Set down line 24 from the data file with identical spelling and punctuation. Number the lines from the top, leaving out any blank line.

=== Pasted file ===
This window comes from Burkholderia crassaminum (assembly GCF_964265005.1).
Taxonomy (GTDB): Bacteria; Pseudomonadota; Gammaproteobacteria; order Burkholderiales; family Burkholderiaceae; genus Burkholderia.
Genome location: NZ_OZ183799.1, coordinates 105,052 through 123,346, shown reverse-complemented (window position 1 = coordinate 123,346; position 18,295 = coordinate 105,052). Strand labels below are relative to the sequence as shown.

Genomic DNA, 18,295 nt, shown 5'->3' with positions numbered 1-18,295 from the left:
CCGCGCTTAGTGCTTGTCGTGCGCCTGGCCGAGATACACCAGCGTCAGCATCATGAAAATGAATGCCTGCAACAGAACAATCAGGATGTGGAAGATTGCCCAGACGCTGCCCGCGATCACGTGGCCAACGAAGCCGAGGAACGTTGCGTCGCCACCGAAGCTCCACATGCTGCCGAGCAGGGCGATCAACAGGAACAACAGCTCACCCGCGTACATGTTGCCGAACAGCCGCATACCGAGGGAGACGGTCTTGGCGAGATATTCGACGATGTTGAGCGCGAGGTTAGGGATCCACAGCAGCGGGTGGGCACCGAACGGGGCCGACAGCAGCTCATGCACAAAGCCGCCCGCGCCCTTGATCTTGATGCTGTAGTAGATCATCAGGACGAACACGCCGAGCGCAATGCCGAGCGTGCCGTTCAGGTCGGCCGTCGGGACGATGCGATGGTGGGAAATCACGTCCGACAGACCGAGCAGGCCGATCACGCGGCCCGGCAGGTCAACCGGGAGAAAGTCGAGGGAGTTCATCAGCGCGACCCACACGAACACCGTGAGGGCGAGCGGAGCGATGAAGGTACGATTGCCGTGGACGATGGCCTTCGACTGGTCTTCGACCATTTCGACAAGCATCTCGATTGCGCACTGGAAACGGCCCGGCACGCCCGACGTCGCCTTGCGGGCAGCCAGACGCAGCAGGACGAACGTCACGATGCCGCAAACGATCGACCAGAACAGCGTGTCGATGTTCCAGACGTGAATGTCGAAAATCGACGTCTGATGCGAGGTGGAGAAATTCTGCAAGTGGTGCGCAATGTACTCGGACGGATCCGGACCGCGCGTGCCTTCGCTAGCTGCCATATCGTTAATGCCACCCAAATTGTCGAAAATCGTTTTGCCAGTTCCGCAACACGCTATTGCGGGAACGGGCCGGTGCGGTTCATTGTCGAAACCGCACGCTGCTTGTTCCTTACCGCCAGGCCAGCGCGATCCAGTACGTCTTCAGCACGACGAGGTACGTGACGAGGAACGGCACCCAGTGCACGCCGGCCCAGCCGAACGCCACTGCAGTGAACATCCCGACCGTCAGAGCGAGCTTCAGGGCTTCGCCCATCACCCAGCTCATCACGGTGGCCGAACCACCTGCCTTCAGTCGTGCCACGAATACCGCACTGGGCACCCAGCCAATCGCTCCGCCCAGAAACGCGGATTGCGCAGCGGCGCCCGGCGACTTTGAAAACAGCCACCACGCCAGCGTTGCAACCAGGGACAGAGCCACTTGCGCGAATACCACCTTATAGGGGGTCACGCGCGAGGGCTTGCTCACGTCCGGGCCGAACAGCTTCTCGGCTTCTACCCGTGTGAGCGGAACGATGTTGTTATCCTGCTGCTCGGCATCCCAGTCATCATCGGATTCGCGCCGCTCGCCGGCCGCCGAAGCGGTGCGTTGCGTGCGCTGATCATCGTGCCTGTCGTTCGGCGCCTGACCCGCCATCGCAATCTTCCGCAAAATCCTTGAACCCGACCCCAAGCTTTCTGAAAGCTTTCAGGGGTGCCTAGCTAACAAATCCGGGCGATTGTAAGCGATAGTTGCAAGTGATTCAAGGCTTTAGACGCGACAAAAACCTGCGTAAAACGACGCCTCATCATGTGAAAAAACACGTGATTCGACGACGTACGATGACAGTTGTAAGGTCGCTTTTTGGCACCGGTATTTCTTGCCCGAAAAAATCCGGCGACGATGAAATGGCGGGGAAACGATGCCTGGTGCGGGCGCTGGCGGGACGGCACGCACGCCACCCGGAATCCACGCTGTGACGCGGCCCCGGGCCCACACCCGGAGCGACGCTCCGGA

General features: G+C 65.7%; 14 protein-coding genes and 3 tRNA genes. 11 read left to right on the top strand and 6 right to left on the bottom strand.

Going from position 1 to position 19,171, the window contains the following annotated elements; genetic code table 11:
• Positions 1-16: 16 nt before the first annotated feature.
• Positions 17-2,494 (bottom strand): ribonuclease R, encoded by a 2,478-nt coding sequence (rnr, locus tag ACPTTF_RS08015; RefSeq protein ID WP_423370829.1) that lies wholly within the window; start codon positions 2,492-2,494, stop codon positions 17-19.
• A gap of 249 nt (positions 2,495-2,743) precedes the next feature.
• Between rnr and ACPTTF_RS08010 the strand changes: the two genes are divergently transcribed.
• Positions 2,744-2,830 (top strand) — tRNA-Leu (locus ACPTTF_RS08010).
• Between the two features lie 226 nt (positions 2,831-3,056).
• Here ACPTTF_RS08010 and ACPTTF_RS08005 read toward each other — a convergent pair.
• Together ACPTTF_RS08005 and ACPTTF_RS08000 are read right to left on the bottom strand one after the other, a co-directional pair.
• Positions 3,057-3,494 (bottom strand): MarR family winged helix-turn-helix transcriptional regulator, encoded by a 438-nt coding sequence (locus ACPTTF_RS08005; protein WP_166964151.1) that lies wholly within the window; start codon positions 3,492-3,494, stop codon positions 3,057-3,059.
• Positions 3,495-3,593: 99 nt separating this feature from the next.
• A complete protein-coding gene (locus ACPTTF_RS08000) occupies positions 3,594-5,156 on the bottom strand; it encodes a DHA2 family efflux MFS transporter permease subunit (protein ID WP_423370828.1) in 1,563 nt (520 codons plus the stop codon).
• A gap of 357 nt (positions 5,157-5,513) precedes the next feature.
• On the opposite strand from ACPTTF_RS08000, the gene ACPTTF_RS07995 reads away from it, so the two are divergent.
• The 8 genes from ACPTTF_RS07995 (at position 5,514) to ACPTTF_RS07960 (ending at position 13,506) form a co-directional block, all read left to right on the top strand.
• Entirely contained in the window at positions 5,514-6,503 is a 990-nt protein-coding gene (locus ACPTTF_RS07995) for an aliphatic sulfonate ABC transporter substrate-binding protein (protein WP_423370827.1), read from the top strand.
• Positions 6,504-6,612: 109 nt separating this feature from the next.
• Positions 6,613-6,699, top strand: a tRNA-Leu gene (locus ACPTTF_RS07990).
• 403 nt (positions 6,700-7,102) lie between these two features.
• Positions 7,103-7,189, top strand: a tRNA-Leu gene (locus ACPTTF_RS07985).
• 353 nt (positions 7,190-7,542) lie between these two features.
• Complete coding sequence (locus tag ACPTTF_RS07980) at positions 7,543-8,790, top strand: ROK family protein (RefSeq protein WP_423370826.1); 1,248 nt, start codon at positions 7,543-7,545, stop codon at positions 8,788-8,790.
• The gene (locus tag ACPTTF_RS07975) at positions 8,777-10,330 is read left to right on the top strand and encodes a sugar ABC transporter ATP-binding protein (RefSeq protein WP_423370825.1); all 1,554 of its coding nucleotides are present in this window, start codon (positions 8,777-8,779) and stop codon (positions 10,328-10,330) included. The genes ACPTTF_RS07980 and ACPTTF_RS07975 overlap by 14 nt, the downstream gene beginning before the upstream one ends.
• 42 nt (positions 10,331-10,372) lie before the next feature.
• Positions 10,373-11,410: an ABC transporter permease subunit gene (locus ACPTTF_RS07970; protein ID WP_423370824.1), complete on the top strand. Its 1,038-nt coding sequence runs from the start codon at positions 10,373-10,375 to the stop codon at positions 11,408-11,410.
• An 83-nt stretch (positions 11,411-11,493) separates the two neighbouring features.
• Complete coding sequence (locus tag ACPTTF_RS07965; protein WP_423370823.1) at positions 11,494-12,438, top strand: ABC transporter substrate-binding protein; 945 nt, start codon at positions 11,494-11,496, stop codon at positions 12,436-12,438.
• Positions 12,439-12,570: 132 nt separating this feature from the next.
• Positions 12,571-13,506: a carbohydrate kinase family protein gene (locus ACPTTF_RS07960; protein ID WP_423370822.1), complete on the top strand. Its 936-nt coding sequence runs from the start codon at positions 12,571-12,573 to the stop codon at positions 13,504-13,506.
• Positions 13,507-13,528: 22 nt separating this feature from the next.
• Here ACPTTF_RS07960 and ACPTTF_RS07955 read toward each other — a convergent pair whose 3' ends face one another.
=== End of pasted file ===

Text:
• Positions 6,613-6,699, top strand: a tRNA-Leu gene (locus ACPTTF_RS07990).